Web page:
Throwback Thursday: 1984

Madonna! Prince! Bruce! Michael! Chaka! Cyndi! Rockwell! Boy! The best of 1984’s pop stars/hits made a mark that remain part of our consciousness nearly forty years later. The influence of upstarts who didn’t crack the Hot 100 – The Smiths, The Replacements, Run-D.M.C. – has been acknowledged in the years since. For those who wish to relive those days, for those who wish they were living then, and for those who wish to associate 1984 with something other than a misunderstood piece of classic literature or the most recent Wonder Woman movie, this playlist is for you. Happy Throwback Thursday!

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Ringo + T4F

It’s Curt Smith’s Birthday And I Need To Dance!

Tears for Fears, the duo consisting of Roland Orzabel and Curt Smith, released their debut album, The Hurting, in 1983. In their native England the album spawned three top five singles, “Mad World,” “Change” and “Pale Shelter.” In the US, their most successful single, “Change,” peaked at #73 on the Billboard Hot 100.

When it came time to do their second album, they wanted to break the US market. Needing one more song to round out the record, the duo’s producer, Chris Hughes, suggested Orzabel flesh out a song sketch he brought into the studio. Orzabel did so, and while he didn’t think much of the finished piece, Smith and Hughes thought this is the song that would change their fortunes stateside.

This song, “Everybody Wants to Rule the World,” was the first single released in the US from Songs from the Big Chair. It went to #1. The song that was the album’s first single in much of the world, “Shout,” was the second US single from the album, and the duo’s second #1.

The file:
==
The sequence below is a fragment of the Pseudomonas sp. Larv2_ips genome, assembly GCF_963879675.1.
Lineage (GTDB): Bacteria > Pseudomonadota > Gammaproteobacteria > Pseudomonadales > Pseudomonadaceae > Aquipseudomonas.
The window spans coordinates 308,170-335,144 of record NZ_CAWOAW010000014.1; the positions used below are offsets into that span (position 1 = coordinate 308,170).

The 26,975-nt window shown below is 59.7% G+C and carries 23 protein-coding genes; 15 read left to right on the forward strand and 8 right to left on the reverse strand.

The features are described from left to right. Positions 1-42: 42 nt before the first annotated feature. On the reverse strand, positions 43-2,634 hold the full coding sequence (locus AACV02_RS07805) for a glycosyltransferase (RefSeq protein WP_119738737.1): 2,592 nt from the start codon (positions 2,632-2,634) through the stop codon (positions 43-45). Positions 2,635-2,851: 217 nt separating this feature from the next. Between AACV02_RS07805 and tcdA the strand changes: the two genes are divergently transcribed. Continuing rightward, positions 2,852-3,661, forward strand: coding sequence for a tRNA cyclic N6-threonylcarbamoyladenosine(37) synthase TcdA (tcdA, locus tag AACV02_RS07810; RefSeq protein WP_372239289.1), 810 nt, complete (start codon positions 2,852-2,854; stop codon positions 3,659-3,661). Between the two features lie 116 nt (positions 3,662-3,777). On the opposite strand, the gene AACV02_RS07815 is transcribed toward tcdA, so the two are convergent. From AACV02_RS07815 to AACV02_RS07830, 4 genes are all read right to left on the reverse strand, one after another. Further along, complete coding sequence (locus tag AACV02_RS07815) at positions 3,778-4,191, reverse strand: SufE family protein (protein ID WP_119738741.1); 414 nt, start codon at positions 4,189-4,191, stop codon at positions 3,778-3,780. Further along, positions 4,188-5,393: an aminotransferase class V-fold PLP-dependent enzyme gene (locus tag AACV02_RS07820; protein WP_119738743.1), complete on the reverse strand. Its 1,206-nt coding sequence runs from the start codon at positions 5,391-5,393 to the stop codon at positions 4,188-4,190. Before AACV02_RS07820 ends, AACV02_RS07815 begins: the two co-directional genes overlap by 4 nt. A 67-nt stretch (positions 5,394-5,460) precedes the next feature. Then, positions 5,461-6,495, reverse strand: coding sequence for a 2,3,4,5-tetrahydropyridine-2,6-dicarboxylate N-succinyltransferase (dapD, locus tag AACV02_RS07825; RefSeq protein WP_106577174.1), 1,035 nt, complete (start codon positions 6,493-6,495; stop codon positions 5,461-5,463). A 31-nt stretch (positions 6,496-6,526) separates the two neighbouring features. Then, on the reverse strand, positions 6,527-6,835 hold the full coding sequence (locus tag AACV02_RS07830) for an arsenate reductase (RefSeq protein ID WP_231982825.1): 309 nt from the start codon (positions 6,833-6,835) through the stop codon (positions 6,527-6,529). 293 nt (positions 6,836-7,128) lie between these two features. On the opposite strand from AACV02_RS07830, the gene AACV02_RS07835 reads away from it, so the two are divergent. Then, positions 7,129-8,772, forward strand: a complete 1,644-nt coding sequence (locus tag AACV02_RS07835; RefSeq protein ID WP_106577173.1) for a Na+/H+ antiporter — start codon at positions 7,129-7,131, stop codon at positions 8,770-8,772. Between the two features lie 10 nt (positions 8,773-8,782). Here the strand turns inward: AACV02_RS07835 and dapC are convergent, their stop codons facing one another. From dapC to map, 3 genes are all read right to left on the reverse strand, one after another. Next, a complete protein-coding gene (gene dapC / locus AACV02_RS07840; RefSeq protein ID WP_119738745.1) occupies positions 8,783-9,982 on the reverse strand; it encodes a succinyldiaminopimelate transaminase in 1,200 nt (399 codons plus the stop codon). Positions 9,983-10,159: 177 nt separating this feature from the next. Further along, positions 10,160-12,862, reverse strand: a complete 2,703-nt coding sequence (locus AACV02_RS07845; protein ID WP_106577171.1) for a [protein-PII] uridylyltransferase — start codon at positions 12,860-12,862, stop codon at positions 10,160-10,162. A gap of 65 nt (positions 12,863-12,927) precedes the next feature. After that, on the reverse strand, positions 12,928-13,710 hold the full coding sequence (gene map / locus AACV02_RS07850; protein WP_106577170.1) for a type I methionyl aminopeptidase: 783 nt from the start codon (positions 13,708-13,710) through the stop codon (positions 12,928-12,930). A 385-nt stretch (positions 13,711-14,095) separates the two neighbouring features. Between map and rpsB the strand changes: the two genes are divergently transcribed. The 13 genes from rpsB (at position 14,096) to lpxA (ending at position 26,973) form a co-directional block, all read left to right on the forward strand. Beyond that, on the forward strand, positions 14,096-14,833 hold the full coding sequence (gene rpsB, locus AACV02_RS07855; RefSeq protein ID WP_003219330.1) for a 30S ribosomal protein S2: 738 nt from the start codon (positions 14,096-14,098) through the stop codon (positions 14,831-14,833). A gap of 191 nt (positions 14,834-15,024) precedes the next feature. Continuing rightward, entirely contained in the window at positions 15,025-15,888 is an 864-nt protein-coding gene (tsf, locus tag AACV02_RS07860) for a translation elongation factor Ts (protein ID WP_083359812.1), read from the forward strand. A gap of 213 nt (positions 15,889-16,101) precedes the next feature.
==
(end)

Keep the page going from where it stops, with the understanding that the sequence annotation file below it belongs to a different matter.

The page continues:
Ringo + T4F
Today, Curt Smith of Tears for Fears turns 55 years old. Tunes du Jour’s weekly dance party kicks off with a song on which Smith sings lead, Tears for Fears’ #1 breakthrough hit “Everybody Wants to Rule the World.”

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It’s Michael Hutchence’s Birthday And I Need To Dance!

There’s a dead bird on my balcony. I don’t know the bird. I don’t know how he or she died. I raised the shades on Tuesday morning and saw the bird underneath one of the two lounge chairs I bought at Ikea ten years ago.

I don’t know what to do with the dead bird. I’d like to alert his or her family, who for all I know are keeping a vigil, hoping to see their loved one come home to roost, or whatever non-chicken birds do when they return home. More so, I’d like the dead bird off my balcony, as it makes me sad to see him or her whenever I have the shades up. Dead bird aside, I like to have the shades up.

It would be great if a huge breeze came along and blew the dead bird off of my balcony and into a neighbor’s backyard, where he or she would no longer be my problem, but that seems unlikely. We were promised that El Niño would hit Los Angeles in mid-January and wreak havoc through mid-May, also bringing about some much-needed rain to our drought-ridden state, but our hopes for miserable weather have been dashed. Yesterday was sunny and in the mid-seventies with nary a breeze in sight (in feel?), and today is a mere five degrees cooler.